I want to thank Selena Chavis for writing a good article on EMR consulting in For the Record Magazine. It was interesting to see how she would integrate the things I told her into an article. The other gentleman in the article made some good points. Here’s one interesting point:
Bryson acknowledges that he has witnessed a reluctance on the part of physicians to pay for outside consulting services. Everything [in the EMR process] is so cost-prohibitive right now. I hear physicians say, I dont really want to pay these guys $10,000 to do thisIll do it myself, he says, adding a warning that without knowledge of the inner workings of the technology field, expensive errors can be made. For them to make the right decision is paramount. There are monies to be saved by having professionals in your corner. Bryson adds that the most significant errors in the implementation process often come from not investing the right amount of money in infrastructure and training.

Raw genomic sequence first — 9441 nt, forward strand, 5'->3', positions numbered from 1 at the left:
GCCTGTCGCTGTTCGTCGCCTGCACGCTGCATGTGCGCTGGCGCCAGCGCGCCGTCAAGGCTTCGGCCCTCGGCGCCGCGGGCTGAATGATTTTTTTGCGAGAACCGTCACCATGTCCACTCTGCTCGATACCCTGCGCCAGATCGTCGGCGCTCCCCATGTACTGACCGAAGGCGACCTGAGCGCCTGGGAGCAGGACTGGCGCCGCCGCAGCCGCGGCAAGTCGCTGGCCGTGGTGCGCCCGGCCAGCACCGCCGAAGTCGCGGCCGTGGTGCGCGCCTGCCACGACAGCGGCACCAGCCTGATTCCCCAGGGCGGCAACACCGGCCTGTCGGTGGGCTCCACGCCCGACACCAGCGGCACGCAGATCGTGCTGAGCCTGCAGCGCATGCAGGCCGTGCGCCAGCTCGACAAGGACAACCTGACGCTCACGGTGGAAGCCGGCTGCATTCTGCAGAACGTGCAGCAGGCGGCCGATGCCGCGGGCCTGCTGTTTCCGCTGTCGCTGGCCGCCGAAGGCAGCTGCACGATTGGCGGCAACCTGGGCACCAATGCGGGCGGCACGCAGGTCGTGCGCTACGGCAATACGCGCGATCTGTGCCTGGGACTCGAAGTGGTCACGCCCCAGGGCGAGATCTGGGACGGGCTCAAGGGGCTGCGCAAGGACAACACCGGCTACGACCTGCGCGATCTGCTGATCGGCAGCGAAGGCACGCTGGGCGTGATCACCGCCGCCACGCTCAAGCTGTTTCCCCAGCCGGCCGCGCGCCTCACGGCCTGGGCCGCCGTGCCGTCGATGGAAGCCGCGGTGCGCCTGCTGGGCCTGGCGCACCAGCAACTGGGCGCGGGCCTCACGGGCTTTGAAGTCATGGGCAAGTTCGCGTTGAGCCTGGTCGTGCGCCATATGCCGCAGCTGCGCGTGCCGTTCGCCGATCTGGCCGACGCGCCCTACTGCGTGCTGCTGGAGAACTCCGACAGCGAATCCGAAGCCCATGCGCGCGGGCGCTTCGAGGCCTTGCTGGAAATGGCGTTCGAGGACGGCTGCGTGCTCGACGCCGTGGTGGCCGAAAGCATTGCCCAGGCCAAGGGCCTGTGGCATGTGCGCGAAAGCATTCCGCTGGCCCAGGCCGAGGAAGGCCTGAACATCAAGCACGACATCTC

I don’t necessarily agree that everything is so cost-prohibitive right now. I think that servers and other hardware are dirt cheap. EMR vendors are creating innovative pricing plans. Not to mention competition is really driving the prices down. However, I definitely agree that it is important for a consultant to show a doctor a clear set of reasons why having a consultant will pay for itself.